Lumen – Generosity! One of the aspects we will explore at the Conference in November is how we can be a generous church . . . this for me is the killer questions – if we cannot be good news for each other within the body of Christ – HOW do we hope to be a “light to the nations” . . . this little phrase, did not get nullified with the New Covenant – it does not just relate to the people of Israel – it SO relates to us! To the Church! To the Body of Christ, in preparation . . . I don’t know if there is going to be a glorious hen party in heaven before the day we finally get wed to Christ – but what I am pretty sure of is that there won’t be a whole bunch of different parties . . .

What should be the implications for our Youth work? Well, this is where I think that youth work often is (and can be GOOD NEWS) . . . our young people often are not fussed about the little strips of grass that we call “our church”, they are not massively bothered (unless we have indoctrinated them) with whether they grow up Anglican, Catholic, Evangelical . . . young people I meet who are passionate about Christ simply want to follow HIM!

Good things then:

• Youth Work done together in community, across churches, often tackles the “envy” stuff. IF area and community work is entered into with the right heart and spirit, and young people KNOW they are loved by their “home” churches . . . I have not seen many instances of where they leave to go to the glitzy big church up the road . . . unless of course that is where the youth leader would rather be!

• Youth Work done in schools across an area deals with so much of the disunity – it makes no sense to “big up” Christian Unions and Christian Lunch Time clubs . . . if as soon as young people are not in school we get funny about them meeting together – our young people are growing up, cheek by jowl, in schools with young people from other churches. DEAL WITH IT!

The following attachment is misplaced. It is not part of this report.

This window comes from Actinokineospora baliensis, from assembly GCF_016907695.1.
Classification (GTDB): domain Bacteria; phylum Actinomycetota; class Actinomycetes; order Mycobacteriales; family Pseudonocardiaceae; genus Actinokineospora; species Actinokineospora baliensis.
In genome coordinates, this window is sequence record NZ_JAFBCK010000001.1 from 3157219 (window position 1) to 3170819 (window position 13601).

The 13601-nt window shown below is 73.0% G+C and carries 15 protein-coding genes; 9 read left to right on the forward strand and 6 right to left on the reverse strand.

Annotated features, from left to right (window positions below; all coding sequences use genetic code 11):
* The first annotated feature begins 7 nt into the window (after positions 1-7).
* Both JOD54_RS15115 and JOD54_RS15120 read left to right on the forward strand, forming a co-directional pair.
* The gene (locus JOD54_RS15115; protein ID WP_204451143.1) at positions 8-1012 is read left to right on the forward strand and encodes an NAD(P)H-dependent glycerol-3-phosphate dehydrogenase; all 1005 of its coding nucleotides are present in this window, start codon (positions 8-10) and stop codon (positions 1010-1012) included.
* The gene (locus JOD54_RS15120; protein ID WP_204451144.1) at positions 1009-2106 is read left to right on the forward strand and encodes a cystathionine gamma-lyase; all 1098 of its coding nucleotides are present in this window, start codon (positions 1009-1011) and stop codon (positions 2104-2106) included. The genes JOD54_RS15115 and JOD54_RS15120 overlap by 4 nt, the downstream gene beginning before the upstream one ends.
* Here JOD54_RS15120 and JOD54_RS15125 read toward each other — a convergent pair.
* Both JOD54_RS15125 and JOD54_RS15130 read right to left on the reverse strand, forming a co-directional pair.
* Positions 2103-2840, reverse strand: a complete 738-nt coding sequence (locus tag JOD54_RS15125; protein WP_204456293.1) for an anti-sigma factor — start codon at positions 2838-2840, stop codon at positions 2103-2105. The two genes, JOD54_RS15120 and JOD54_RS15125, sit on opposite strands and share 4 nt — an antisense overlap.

• Youth Work is a multi-disciplinary thing. We all have gifts and talents, but no ONE church has a monopoly on what young people need and what young people will value as they grow in faith – it is critical (for their sake) that we do stuff together, share resources and encourage every church in our local community equally. When (and if) young people choose to go to University at the other end of the country . . . will they find the “green, green grass of home?” NOTHING looks quite like your local church . . . you know what I am talking about! If our young people know nothing else, they won’t find a mirror image of what they have grown comfortable with in the same village never mind in Yorkshire!

Psycho Church . . . final thought

Envy, Fences, Resources, these attitudes undermine our spiritual and mental health. They lead us to turn away from the main task of life which is to follow Christ now, where we are, in what we are doing, by the grace of God, until He moves us on (either to somewhere else in this world – or the next). By denying the goodness of God in our very own lives, churches, youth work, we believe a lie – that we have nothing good to work with nor the capacity to work with it. We lose focus, confidence, and hope. A hope not in ourselves or our abilities or our church – but in Christ who is the Head . . . we forget – when we look at our own church navel that there is ONE church, ONE faith, ONE hope . . .

Psychoanalysts spend a lot of time trying to help their patients re-orient themselves to dealing with the life that they have. At first, this can feel very deflating. BUT, just like they must bust the myth that we can have someone else’s life, someone else’s castle, and someone else’s lawn – we need to bust the myth that we can have someone else’s church.

There is no “my church” “their church” . . . there is “The Church”. If we could grasp this . . . WOW what a light that would bring to every nook and cranny of our country!